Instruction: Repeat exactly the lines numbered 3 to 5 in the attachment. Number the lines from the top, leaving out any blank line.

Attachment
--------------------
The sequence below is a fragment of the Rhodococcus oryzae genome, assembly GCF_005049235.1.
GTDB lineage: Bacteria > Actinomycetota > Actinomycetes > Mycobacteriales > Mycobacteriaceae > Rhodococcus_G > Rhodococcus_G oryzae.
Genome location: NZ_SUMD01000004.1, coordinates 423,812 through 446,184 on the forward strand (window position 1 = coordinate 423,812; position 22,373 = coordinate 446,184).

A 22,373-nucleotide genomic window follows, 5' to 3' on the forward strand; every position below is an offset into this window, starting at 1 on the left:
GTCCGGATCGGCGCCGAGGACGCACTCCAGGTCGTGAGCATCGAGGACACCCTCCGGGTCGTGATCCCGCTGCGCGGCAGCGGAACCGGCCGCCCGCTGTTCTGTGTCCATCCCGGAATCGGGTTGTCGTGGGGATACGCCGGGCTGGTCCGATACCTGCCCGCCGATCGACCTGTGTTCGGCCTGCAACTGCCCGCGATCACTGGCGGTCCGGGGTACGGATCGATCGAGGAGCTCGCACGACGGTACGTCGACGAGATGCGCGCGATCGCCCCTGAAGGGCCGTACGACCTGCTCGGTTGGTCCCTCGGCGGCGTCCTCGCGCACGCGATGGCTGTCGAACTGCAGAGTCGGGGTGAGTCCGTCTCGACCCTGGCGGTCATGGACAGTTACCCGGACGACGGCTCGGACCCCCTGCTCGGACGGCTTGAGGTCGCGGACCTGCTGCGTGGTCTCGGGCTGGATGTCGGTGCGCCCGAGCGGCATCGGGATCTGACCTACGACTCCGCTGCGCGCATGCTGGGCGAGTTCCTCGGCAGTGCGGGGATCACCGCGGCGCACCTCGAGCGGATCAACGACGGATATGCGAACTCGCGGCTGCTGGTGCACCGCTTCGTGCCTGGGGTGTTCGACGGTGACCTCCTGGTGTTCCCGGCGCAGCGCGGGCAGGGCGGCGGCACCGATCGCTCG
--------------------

Genome location: NZ_SUMD01000004.1, coordinates 423,812 through 446,184 on the forward strand (window position 1 = coordinate 423,812; position 22,373 = coordinate 446,184).

A 22,373-nucleotide genomic window follows, 5' to 3' on the forward strand; every position below is an offset into this window, starting at 1 on the left:
GTCCGGATCGGCGCCGAGGACGCACTCCAGGTCGTGAGCATCGAGGACACCCTCCGGGTCGTGATCCCGCTGCGCGGCAGCGGAACCGGCCGCCCGCTGTTCTGTGTCCATCCCGGAATCGGGTTGTCGTGGGGATACGCCGGGCTGGTCCGATACCTGCCCGCCGATCGACCTGTGTTCGGCCTGCAACTGCCCGCGATCACTGGCGGTCCGGGGTACGGATCGATCGAGGAGCTCGCACGACGGTACGTCGACGAGATGCGCGCGATCGCCCCTGAAGGGCCGTACGACCTGCTCGGTTGGTCCCTCGGCGGCGTCCTCGCGCACGCGATGGCTGTCGAACTGCAGAGTCGGGGTGAGTCCGTCTCGACCCTGGCGGTCATGGACAGTTACCCGGACGACGGCTCGGACCCCCTGCTCGGACGGCTTGAGGTCGCGGACCTGCTGCGTGGTCTCGGGCTGGATGTCGGTGCGCCCGAGCGGCATCGGGATCTGACCTACGACTCCGCTGCGCGCATGCTGGGCGAGTTCCTCGGCAGTGCGGGGATCACCGCGGCGCACCTCGAGCGGATCAACGACGGATATGCGAACTCGCGGCTGCTGGTGCACCGCTTCGTGCCTGGGGTGTTCGACGGTGACCTCCTGGTGTTCCCGGCGCAGCGCGGGCAGGGCGGCGGCACCGATCGCTCG